Does Conscious AI Deserve Rights?
Alan Turing, the father of modern computing, understood that at some point machines could become thinking machines as opposed to just calculating machines. He devised a very simple test to determine whether a machine can exhibit intelligent behaviour indistinguishable from that of a human. If a human evaluator can’t tell the machine from the human in a natural language conversations, the machine is said to have passed the test. Thus far the test has not been passed. But one day, it very probably will. What then?
Does AI—and, more specifically, conscious AI—deserve moral rights?
This is profoundly disturbing because it goes against the grain to think that a machine made of metal and silicon chips could feel pain, but I don’t see why they would not. And so, this moral consideration of how to treat artificially intelligent robots will arise in the future and it’s a problem which philosophers and moral philosophers are already talking about.Richard Dawkins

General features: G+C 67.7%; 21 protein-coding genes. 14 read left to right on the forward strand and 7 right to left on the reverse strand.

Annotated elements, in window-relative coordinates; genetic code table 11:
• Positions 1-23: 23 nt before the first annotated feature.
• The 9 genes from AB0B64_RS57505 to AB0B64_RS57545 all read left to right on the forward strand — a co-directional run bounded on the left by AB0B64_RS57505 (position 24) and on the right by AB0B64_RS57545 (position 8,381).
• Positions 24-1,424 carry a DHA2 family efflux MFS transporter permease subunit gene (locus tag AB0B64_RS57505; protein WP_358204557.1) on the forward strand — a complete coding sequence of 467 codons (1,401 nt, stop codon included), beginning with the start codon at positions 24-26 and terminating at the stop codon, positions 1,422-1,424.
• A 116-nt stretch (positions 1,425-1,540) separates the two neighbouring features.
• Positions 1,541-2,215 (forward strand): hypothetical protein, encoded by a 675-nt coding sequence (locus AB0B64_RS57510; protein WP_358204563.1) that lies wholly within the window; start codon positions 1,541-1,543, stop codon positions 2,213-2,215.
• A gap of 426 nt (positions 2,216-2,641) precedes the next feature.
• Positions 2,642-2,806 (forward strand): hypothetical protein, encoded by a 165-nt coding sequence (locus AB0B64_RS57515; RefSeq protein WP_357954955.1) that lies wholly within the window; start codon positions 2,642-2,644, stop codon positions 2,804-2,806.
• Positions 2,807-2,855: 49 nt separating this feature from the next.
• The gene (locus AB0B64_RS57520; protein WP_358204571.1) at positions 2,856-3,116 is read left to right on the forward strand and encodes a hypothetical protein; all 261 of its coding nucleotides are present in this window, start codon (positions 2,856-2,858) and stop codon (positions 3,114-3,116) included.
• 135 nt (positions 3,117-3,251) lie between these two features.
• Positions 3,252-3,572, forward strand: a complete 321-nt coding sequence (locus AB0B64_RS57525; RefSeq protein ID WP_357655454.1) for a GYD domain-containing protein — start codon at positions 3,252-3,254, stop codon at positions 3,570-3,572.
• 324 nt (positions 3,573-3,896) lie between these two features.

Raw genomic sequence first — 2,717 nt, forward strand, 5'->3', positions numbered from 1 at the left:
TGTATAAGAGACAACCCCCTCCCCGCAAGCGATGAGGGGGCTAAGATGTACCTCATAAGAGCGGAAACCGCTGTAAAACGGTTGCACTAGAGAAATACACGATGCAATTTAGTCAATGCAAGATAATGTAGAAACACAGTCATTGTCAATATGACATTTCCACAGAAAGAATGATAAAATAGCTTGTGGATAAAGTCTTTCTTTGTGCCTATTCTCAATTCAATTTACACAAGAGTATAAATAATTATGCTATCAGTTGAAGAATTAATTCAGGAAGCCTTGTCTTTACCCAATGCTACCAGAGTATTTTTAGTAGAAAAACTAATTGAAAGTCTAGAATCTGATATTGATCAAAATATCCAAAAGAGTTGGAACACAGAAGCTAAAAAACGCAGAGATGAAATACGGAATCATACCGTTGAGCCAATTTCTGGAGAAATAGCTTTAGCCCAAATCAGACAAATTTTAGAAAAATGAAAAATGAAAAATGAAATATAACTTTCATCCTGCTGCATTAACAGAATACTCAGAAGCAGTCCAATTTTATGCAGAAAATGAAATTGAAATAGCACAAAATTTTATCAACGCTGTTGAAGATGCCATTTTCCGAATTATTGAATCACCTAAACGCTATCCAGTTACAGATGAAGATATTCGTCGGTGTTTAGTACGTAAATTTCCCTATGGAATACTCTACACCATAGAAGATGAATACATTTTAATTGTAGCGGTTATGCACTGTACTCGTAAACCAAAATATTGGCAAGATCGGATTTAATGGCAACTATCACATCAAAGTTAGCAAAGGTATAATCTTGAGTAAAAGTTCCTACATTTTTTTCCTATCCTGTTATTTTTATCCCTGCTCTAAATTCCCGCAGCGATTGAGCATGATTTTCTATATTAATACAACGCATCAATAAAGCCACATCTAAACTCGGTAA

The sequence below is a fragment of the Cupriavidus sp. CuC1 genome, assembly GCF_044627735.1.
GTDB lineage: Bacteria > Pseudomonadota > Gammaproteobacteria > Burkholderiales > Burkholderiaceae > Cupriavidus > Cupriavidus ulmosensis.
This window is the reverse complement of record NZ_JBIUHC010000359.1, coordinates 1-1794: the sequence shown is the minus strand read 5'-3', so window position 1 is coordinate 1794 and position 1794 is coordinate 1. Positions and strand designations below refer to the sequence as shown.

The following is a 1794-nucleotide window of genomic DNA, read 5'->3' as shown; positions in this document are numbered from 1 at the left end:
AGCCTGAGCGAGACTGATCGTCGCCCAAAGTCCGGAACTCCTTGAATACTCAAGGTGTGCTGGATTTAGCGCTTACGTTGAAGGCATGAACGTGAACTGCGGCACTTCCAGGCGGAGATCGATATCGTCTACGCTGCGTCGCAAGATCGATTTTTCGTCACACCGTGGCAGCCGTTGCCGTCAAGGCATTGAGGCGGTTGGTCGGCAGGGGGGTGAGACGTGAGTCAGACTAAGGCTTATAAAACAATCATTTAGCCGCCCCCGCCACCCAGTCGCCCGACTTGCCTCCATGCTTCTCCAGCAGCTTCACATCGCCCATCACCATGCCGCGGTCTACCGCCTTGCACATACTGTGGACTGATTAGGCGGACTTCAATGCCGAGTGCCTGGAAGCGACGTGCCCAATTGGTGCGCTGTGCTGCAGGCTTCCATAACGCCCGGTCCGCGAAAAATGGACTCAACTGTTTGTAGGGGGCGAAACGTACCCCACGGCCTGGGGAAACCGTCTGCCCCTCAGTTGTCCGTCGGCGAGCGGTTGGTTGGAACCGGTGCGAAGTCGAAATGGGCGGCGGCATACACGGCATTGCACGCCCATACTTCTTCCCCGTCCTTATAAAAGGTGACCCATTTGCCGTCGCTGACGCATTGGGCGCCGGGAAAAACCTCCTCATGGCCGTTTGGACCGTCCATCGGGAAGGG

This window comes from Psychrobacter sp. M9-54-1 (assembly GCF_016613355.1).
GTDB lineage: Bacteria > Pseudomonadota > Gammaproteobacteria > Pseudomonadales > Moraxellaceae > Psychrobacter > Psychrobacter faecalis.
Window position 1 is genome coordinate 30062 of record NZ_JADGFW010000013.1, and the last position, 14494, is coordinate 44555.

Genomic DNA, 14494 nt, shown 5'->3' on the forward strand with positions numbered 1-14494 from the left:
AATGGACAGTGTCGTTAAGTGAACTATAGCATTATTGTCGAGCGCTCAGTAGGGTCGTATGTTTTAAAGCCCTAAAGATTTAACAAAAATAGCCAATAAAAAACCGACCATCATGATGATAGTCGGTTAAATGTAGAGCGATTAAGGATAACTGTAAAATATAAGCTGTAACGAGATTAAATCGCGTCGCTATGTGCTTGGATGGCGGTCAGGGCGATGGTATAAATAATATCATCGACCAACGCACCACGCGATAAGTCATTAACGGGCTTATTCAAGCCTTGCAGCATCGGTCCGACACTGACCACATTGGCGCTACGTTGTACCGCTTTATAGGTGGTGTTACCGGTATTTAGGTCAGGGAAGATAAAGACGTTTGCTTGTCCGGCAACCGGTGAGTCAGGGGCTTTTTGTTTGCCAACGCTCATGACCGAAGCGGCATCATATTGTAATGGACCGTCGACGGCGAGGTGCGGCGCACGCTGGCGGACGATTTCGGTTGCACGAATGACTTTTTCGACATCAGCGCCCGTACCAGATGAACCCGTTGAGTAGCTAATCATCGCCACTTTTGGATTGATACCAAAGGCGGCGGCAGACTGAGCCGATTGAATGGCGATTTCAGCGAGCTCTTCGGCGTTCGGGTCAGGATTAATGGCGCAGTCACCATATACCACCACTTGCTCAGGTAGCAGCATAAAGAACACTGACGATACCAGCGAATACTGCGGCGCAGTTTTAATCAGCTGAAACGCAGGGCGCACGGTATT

In this video thought exploration, evolutionary biologist Richard Dawkins, ethics and tech professor Joanna Bryson, philosopher and cognitive scientist Susan Schneider, physicist Max Tegmark, philosopher Peter Singer, and bioethicist Glenn Cohen all weigh in on the question of AI rights.
For those working in this field, what are the ethical considerations which come into play? What philosophies and moral frameworks should we draw from? Given the rapidity with which advances in technology are made, and the tragedy of slavery throughout human history, philosophers and technologists must work quickly to answer these questions ahead of technological development to avoid humanity creating a slave class of conscious beings.
Joanna Bryson suggests one potential safeguard against that is regulation. Once we define the context in which AI requires rights, the simplest solution may be to not build that thing.